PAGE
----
The life of an exchange student is never dull. In between a week in Punta Arenas and a week in Quillota, there was still time to fit in being the date for a friend of a friend to a graduation ceremony.
Let's go a few months back. While visiting my friend Cony after having sushi in town for lunch, she commented that she had a friend that needed an 'invite' for the Cuartos (year thirteen/seventh form/senior) graduation dinner, and if I would be interested. Never one to give up an oppurtunity, I said why not, and didn't hear anything of it until my second day in Punta Arenas. She phoned me to ask if I was still interest. I had two days in Copiapó before going to Quillota, which was time to meet him and go to the graduation, so another, sure why not? And I organised to meet him before the dinner.
On Friday afternoon we met and now we are engaged. Kidding! No shakespearian sonnets and shooting stars, although it was nice to meet new people and he was a nice, albeit shy guy. Being around shy people generally brings out the chatterbox side of me, I wanted to keep the awkward turtles to a minimun. He accompanied my into Falabella (department store) to get a new phone after we talked over ice cream (yum, chilean ice cream) and then off home to get ready.
Luckily earlier in the day I had bought some high heels to wear - I did not own any high heels up until then! My host sister was very excited to do my hair and make up, but I ended up doing the make up myself because time was running out. Instead of buying a new dress, I wore one I bought from New Zealand, with a bought black shawl and my new high heels. (A complete transformation from stripy fisherman pants, baggy AFS tee shirt and messy hair!)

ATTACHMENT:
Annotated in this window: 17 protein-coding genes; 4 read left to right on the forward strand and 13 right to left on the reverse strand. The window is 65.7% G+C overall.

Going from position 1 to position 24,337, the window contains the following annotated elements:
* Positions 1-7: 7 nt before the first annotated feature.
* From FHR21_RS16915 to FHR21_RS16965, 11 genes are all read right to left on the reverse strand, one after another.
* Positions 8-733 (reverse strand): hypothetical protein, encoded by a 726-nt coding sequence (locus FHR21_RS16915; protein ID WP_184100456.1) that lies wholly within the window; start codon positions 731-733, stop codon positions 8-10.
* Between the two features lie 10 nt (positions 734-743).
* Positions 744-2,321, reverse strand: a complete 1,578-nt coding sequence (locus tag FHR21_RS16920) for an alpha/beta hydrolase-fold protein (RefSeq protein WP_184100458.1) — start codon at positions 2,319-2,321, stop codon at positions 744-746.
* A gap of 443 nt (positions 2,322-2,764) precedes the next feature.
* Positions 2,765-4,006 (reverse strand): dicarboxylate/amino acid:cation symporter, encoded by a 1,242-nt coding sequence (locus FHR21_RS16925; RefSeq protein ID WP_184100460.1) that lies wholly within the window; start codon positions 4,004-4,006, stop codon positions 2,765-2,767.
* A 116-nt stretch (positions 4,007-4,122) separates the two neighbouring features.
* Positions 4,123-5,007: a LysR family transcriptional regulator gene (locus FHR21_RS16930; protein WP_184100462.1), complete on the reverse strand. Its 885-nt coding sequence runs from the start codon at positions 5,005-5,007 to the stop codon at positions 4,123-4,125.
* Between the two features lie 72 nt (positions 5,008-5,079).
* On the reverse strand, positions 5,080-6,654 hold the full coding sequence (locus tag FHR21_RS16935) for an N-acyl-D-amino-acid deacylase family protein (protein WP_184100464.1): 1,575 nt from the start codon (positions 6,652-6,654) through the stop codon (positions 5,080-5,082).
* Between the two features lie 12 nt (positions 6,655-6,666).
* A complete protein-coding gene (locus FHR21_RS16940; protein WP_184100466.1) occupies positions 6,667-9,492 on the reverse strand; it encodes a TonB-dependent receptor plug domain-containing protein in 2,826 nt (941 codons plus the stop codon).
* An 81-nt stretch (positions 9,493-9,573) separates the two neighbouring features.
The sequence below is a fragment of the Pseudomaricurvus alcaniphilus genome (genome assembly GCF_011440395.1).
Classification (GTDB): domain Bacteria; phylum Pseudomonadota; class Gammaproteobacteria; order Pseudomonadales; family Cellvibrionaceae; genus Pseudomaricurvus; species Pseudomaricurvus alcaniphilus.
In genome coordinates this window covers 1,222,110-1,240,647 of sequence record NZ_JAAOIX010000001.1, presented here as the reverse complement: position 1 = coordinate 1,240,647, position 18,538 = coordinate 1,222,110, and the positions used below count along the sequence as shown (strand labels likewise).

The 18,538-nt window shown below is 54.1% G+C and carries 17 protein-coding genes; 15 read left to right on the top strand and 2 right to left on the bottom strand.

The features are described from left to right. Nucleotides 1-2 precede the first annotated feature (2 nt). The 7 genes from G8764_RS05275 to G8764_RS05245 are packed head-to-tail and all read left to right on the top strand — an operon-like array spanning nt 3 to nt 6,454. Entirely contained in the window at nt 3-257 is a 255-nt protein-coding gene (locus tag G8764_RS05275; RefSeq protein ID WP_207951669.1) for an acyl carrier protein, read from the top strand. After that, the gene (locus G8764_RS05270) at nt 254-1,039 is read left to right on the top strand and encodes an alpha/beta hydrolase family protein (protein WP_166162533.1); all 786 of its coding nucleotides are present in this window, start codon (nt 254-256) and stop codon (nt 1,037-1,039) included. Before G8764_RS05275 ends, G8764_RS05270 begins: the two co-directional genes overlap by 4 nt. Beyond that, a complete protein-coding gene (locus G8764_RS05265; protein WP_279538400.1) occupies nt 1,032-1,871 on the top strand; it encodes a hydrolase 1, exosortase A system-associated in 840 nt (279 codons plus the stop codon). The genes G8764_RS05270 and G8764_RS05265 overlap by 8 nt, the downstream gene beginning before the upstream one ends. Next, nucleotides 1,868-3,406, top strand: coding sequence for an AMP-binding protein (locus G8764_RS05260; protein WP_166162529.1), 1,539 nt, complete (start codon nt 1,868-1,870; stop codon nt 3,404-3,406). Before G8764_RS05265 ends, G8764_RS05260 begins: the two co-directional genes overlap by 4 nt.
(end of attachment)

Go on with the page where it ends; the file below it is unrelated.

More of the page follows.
Roses, what a way to win a girl's heart! I'm relieved my dress was blue and white and not red - red roses carry a specific meaning.
His mum was waiting in a car outside my house, we drove to their house first, got into a taxi and then went to pick up Cony and her mum, then onto the school, where the event would be held.
When we arrived, there was a lot of lining up outside (people in the school foyer had to check the entry tickets). It was amazing seeing some of the people I know from that school completely transformed, everyone looked stunning and handsome. I was even more stunned when we entered the school grounds. The dinner was in a ginormous tent (think 120 students, plus two parents and a date, it had to be big!) with tables set up, a space to dance, balloons floating from the centre of every table, and waiters carrying drinks. Alcoholic drinks to. This was a school event in Chile, remember. (But the chilean attitude towards drinking is generally very different than the NZ one).
Chile's Next Top Model! Cony is on my right.
After the headmistress gave her speech, everyone started to dig in. It was a bit dumb that we couldn't choose who to sit with at the tables, I feel sorry for those families who got paired up who didn't get along well. The mums at my table kept up a pretty good conversation though. After the meal the dancing started. Students, parents and even teachers were up there dancing.
Embarrassing moment: discovering your host mum is taking pictures of you dancing with your date! Papparrazzi much!
At the start the music was mostly cumbia (which the oldies prefer over reggaeton) but after most of the adults left, there was a lot of reggaeton, however there came a really cool part when the DJ put on music from Grease and everyone was dancing 50's style. It was awesome! I had until 3.30am which was when my host brother (it was his grad dinner too) would call a taxi. The dancing at that point was getting really motivated and the music really good too. Although I think any more time in high heels and I would have been unable to walk!
It wa a really fun night though, and I'm glad to have been able to go to a Chilean style ball/graduation!